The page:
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Post Election challenges for the Left

category national | elections / politics | opinion/analysis author Monday June 09, 2014 10:41author by Pat Waine Report this post to the editors

Sf shift to the right

Huge gains for the Anti Austerity Left - Where now and what will Sinn Fein do with this power.

Post elections Challenges for the Left

Now that the elections are over it is a correct time to review where the left are in general and what the left should do with the positions they have achieved. The first thing that has to be said about these European and Local elections is that they have seen an huge shift reflecting an anger among working people in general at the representative of Austerity in Ireland. Sinn Fein and the left have made huge gains and have dealt a huge blow to the Government Parties in particular the Labour Party. The Left have all but ended the political career of The Labour Leader Eamon Gilmore and have been given yet another opportunity to lead a way out of the Neoliberal mess Irish society has been mired in the last few years. The huge gains won my Sinn Fein added to the gains made by People Before Profit , The Anti Austerity Alliance and left Independents has brought with it a huge responsibility to lead. The Gaining of a European seat in Dublin by Sinn Fein and in particular the manner in which it was won is a huge indication of the shift in thinking by the people of Dublin. The situation for the left could I believe been better if the hard left had united around the then sitting MEP Paul Murphy and this could have been another body blow to the neoliberals in Ireland. This was an opportunity missed by the left.
The election now is a challenge to Sinn Fein – can they unite the left forces into a cohesive group that can really map out a new course in Irish politics or will they throw away an opportunity to lead a class revolt in the major cities in the county. Early indications are poor in this regard. Sinn Fein look like they are searching around to try and prove that they are a safe pair of hands. SF are looking for a compromise with the right and appear to be looking at the next general election than dealing with great opportunity they now have. The working class people who gave their vote to Sinn Fein clearly did not do so to save the parties of Austerity . The elections were clearly a vote against these parties and their policy of Austerity. However Sinn Fein appear to be in a bind now stuck between the choices of:-
(a) leading a left attack on Austerity and the Government parties
Or
(b) Compromising and doing a deal with the right with a view to arranging a coalition with those parties after the next general election.
The hard left represented by AAA PBP and United Left appear to be opposing the SF shift to the right. This I believe is the only honest position for them to take. They should now try to get as much unity as possible among those that really oppose austerity. Unfortunately some of the softer independent lefts have followed SF into a compromise with the right. The months and years ahead will show I believe that compromises of this nature have their price.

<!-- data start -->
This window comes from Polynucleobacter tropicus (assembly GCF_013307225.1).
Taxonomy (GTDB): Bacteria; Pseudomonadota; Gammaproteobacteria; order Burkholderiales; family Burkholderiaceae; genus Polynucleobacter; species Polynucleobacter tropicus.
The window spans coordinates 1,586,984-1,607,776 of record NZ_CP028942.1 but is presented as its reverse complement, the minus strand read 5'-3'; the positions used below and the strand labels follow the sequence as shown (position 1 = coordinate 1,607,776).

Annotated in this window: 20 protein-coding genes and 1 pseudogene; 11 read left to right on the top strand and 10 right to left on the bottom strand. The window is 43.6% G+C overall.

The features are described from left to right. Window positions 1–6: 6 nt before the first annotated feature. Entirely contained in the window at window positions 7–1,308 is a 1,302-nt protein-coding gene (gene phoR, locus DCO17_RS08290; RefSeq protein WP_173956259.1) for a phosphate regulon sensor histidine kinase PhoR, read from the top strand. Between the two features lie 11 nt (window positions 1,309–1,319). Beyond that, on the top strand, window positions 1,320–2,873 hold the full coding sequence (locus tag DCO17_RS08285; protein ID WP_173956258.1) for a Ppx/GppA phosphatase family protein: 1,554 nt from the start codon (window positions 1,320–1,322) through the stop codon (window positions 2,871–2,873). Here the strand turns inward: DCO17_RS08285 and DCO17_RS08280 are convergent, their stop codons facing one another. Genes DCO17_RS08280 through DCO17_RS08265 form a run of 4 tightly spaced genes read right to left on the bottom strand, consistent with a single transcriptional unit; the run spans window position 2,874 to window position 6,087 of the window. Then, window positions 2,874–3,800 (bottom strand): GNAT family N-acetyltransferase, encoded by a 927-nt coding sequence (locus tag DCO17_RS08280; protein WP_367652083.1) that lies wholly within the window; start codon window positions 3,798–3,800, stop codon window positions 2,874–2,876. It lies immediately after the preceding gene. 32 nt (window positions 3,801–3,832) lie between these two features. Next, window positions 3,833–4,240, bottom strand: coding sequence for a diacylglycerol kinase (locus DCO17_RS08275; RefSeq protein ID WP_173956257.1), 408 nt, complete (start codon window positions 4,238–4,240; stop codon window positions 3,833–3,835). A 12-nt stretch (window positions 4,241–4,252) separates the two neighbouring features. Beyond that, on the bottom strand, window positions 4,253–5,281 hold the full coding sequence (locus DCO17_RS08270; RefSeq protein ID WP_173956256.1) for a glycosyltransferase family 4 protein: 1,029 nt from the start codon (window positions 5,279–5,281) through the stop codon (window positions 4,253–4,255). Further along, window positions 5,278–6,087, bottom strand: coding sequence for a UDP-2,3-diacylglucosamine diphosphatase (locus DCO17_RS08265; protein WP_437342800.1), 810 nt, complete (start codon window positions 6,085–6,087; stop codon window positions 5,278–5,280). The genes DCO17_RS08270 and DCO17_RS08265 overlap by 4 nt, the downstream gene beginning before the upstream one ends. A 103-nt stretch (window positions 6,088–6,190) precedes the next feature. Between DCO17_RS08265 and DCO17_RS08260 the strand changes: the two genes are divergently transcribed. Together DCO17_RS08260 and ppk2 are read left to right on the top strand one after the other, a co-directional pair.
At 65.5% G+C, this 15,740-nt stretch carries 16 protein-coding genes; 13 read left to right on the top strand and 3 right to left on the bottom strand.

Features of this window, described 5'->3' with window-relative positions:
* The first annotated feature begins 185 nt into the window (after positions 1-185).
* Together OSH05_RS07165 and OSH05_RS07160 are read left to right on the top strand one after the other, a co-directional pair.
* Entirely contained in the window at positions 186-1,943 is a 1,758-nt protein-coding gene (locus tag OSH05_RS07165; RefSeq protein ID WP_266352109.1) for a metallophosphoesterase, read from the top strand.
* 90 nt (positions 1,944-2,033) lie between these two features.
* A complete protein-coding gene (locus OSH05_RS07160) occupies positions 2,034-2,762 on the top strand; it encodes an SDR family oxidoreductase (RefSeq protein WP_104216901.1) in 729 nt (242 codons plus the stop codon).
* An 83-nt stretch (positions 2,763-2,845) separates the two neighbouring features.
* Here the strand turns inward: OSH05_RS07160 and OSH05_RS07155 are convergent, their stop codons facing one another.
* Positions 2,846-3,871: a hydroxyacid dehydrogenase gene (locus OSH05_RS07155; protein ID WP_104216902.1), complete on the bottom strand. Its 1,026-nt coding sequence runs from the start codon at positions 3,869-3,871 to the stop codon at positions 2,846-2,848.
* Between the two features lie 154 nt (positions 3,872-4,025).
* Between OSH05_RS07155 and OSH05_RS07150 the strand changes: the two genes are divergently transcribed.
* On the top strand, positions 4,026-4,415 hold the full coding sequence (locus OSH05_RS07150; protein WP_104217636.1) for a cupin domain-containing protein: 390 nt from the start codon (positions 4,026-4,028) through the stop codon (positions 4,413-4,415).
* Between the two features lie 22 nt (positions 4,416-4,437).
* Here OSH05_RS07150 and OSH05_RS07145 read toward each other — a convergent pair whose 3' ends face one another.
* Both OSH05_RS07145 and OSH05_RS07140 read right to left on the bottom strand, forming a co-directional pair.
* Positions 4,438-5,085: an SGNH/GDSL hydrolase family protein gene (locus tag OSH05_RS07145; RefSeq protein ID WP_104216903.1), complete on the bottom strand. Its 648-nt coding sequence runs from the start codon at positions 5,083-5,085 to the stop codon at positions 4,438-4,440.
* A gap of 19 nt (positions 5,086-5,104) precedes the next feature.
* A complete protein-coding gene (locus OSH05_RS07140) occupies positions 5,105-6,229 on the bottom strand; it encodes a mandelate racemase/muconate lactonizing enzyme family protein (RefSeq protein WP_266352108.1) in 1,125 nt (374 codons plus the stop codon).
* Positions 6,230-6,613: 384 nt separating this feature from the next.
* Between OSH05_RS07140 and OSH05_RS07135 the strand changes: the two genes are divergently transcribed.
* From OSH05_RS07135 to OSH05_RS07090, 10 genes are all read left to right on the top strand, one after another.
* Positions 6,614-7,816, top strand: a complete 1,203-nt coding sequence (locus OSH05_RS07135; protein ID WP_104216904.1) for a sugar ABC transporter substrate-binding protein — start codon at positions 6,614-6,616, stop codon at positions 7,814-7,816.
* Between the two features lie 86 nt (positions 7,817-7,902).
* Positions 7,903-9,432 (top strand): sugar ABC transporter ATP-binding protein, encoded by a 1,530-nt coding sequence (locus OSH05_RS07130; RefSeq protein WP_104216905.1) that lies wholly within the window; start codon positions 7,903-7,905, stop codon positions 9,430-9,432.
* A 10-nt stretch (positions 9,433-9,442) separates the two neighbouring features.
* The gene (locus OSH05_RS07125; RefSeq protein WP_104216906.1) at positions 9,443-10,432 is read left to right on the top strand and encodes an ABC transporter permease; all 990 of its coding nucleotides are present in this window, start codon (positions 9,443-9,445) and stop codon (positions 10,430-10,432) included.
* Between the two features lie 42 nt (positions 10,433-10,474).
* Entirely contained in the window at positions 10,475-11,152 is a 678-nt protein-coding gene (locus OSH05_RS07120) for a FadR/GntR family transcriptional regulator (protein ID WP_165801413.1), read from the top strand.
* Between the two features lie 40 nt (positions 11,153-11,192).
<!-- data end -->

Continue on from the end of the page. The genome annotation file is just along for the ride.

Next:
author by Tpublication date Mon Jun 09, 2014 22:22author address author phone Report this post to the editors

Sinn Fein have certainly done well and much of it has to do with their hard working activists on the ground and their Left wing rhertoric. It remains to be seen in the long run how strongly they stick to it, but if we use their presence in government in the North as a metric, where they have had to dish out austerity then it doesn't bode well. With a bit of luck though, the grassroots of the party seem Left leaning and they may restrain any of the higher level forces that would pull the party to the right.

I definitely think they will do well in the next general election and have a really good chance of getting into power possibly with Fianna Fail. Whoever or however they end up in government though, since the international financial elite -aka big Capital will be mandating austerity for many years to come as the rollback of the social gains of the last century continued unabated, then Sinn Fein will end up like Labour -where a stint in power will then see them subsequently decimated in any subsequent election.

author by Simpsonpublication date Mon Jun 09, 2014 23:49author address author phone Report this post to the editors

I think Sinn Fein after the next election could change the Dail parliamentary game that has stalled the emergence of radical right/left politics in Ireland. Sinn Fein and the left parties could refuse to entertain going into government with FG or FF. This would force FG and FF to negotiate a coalition between their two mainstream parties, which share the same economic values anyway despite their civil war origins. For too long Irish voters have been under the mistaken impression that voting FG or FF was making a choice between opposites. FG and FF are not opposites; they are similar economic and social policies.

 
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